When an Israeli friend visited the Sephardi Synagogue in Lauderdale Road, she was shocked. “We were brought up viewing the Sephardim as the down- trodden, second-class citizens of Israel,” she said, “but here were Sephardim elegantly dressed in top hats, holding decorous services accompanied by a melodious choir. These were Sephardi aristocrats, something I never dreamed possible.”
The magnificent services of London’s Spanish and Portuguese Jews Congregation owe much to the leadership of Rabbi Dr Abraham Levy, a stickler for ensuring beauty and dignity in the service of God, but also a unique community leader.
I first came under his spell when I was six years old. He taught a class about the importance of reciting blessings. Developing his theme of appreciating what we have, he opened a discussion about poverty in the developing world, our obligation to thank God for what we have and to help those in need. I was captivated. Never before or since have had I heard such a powerful, relevant religious message. It haunts me to this day.
At the heart of his educational philosophy lies a commitment to promoting love of Judaism. Echoing Rashi’s commentary on the Shema, he argues, “There is no point in drilling young people with scholarship, if the moment they achieve independence, they flee from their religion.” So his teaching was always lively, non-coercive and encouraging.
Decades before other mainstream synagogue organisations created summer schemes, Rabbi Levy introduced “Jewish days”, offering a mixture of holiday education and fun. When he saw that these classes were not delivering everything he hoped for, he successfully established the Naima Jewish Preparatory School, creating a gateway for hundreds of Jewish children, many of whom would not otherwise have attended Jewish schools to achieve excellence in secular and religious studies.
While in many communities teenagers drop out of synagogue after their bar/batmitzvahs, Rabbi Levy was adamant that we would maintain our connection to the synagogue and ongoing Jewish learning. He and his wife Estelle regularly invited us to their home to discuss our religious ideas. “I am unshockable,” he would insist, encouraging us to share whatever was on our minds. It did not matter how religious or secular you were: “A good Jew is someone trying be a better Jew,” he would say, inspiring each of us to commit ourselves to one more act of religious observance.
What makes his approach so rare is that whereas many rabbis only teach the minutiae of the commandments, with Rabbi Levy, God takes centre stage. In class after class, he would ask us about our faith, challenging us to think more deeply about it. He once lamented that “when candidates for conversion appear before the rabbinic courts in Israel, the most religious scholars quiz them on the details of Jewish law, but they never think to ask whether these people believe in God”.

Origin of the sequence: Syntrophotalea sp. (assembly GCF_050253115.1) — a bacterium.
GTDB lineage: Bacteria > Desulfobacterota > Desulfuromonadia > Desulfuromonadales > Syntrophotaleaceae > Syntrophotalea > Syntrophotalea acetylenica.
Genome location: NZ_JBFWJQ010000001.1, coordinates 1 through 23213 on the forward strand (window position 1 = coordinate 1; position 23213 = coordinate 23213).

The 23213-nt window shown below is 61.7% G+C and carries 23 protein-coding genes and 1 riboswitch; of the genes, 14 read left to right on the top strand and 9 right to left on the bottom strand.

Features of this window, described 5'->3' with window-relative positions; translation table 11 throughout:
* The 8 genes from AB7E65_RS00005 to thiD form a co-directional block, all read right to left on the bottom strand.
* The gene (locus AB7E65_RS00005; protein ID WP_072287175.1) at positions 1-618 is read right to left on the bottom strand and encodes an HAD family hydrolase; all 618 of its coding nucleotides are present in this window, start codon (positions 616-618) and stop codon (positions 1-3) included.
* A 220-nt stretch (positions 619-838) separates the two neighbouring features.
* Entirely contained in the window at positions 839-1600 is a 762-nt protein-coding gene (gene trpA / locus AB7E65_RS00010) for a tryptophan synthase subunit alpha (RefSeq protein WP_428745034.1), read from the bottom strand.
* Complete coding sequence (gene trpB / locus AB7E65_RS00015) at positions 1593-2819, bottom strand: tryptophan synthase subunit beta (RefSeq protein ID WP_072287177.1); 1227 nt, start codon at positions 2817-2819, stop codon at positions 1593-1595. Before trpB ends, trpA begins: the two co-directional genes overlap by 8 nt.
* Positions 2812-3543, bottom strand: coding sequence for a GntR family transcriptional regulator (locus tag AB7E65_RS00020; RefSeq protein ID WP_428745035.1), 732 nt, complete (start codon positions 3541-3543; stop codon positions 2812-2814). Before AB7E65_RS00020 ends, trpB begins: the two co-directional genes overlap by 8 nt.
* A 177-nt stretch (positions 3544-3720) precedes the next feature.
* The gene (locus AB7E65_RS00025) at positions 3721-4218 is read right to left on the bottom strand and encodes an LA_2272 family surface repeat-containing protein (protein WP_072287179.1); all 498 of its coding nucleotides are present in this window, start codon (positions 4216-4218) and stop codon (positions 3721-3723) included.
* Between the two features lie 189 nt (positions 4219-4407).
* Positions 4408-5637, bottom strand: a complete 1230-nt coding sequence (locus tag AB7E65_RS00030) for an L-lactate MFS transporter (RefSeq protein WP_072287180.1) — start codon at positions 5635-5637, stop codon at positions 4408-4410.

For Rabbi Levy, bringing people close to God meant reaching out to the community, offering pastoral care to those in need and opening the Young Jewish Leadership Institute, the very first full-scale adult education programme in a British synagogue. It was taught by some of the most brilliant emerging scholars who included the young Rabbi Irving Jacobs, Rabbi Jonathan Sacks and Professor Stefan Reif. It led many adults, including my parents, to move house so as to live within walking distance of the synagogue.
Meanwhile, many of their children were also inspired to become more observant. A large number studied for a year or more in yeshivah, with many of us drawing inspiration from Rabbi Levy’s career to graduate as rabbis.
Rabbi Levy’s confidence in his own beliefs makes him a fearless champion of tolerant, traditional Judaism.
When most Orthodox rabbis shunned Limmud conferences, fearing that attendance might compromise their Orthodox credentials, he recognised an important forum to teach Torah and this was enough to persuade him to attend.
In contrast to the usually impenetrable dividing lines between Jewish religious movements in Britain Rabbi Levy said: “We Sephardim believe in loyalty to Torah, and we do not believe in dividing the Jewish people”. His warmth, deep faith and charm enabled him to gather the rabbis of the ultra-Orthodox, Orthodox and Progressive movements for a religious service marking 350 years since the return of the Jews to Britain. That service was conducted by the Sephardi rabbis at Bevis Marks Synagogue in the presence of Prime Minister Tony Blair. Indeed, it is common to find up to three Reform rabbis praying in the ladies’ gallery of Lauderdale Road, a strictly Orthodox synagogue where every Jew is welcome.
His retirement after 32 years as spiritual head of his community will leave a huge gap in British Jewry and his synagogue will be hard pressed to find a worthy successor. But he has laboured to ensure his legacy. Seven years ago, he established the Montefiore Kollel to forge a generation of rabbis and dayanim who have the Torah knowledge and worldliness to spread sophisticated, spiritual and compassionate modern Orthodoxy throughout the Jewish world.